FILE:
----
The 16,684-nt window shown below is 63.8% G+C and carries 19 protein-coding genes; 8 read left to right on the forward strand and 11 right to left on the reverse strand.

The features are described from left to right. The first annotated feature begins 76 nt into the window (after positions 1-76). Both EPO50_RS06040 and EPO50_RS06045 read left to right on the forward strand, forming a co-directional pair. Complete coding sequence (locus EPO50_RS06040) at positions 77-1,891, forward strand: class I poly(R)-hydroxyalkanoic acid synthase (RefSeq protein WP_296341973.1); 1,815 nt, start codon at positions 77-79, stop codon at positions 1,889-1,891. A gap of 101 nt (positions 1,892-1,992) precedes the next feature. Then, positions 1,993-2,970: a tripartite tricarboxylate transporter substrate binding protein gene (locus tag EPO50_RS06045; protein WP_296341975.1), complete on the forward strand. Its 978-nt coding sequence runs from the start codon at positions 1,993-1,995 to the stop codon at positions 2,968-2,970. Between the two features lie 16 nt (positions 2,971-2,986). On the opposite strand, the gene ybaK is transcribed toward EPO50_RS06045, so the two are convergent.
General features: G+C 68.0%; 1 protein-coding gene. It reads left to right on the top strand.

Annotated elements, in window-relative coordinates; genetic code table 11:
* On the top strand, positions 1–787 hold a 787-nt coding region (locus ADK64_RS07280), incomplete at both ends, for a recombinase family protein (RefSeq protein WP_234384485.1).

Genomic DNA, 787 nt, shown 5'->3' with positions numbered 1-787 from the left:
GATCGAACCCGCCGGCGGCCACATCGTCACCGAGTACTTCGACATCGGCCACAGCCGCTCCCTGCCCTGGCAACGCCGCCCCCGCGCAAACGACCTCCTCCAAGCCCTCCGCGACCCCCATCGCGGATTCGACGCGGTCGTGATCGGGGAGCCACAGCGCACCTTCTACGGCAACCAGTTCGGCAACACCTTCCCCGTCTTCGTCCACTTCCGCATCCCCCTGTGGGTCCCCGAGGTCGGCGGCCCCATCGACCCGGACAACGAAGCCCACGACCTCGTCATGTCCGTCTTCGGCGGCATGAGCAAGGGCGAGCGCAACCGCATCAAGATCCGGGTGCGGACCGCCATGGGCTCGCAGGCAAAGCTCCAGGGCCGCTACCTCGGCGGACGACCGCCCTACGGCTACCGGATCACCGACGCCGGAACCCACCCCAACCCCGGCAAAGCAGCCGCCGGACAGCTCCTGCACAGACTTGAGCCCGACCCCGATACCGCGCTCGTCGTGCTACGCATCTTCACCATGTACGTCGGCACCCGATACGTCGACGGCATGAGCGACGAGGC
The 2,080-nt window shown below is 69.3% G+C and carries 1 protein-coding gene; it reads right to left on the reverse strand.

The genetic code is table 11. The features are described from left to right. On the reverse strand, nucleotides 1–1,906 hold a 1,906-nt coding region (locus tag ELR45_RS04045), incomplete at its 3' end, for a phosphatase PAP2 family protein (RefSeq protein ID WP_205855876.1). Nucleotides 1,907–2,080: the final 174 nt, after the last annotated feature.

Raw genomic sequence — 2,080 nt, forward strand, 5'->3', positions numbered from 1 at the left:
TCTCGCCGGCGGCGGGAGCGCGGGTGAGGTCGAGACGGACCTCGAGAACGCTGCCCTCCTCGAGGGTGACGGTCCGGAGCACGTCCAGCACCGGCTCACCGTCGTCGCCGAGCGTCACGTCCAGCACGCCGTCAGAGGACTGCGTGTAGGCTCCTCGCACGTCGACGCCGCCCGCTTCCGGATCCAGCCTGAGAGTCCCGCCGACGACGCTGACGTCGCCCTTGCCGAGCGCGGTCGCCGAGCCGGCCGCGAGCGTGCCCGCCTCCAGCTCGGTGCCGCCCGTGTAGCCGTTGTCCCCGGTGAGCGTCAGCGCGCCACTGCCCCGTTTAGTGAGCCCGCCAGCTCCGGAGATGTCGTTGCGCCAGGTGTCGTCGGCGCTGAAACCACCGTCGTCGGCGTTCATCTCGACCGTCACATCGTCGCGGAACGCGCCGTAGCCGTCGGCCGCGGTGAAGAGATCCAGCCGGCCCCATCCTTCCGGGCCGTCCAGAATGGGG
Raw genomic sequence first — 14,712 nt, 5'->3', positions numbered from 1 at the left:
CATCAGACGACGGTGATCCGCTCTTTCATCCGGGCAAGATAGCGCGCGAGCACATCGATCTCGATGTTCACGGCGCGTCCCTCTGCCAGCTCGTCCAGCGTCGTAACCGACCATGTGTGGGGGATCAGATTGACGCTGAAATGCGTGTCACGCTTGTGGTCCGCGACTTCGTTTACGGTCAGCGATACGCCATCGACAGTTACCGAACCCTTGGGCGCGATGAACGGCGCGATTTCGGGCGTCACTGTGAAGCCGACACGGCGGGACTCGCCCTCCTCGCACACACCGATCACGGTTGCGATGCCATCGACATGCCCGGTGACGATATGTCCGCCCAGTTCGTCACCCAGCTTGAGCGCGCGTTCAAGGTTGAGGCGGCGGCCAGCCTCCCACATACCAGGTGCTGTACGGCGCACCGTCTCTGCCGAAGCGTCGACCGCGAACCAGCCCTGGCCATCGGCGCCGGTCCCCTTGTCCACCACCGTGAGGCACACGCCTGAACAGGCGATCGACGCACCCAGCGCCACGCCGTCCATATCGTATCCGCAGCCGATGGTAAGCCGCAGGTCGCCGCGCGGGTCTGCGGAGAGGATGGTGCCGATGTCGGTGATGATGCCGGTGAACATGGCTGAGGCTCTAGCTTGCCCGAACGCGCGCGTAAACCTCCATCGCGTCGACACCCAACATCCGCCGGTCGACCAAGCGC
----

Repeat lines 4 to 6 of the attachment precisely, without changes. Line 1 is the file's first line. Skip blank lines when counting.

Annotated elements, in window-relative coordinates; genetic code table 11:
* On the top strand, positions 1–787 hold a 787-nt coding region (locus ADK64_RS07280), incomplete at both ends, for a recombinase family protein (RefSeq protein WP_234384485.1).

Genomic DNA, 787 nt, shown 5'->3' with positions numbered 1-787 from the left: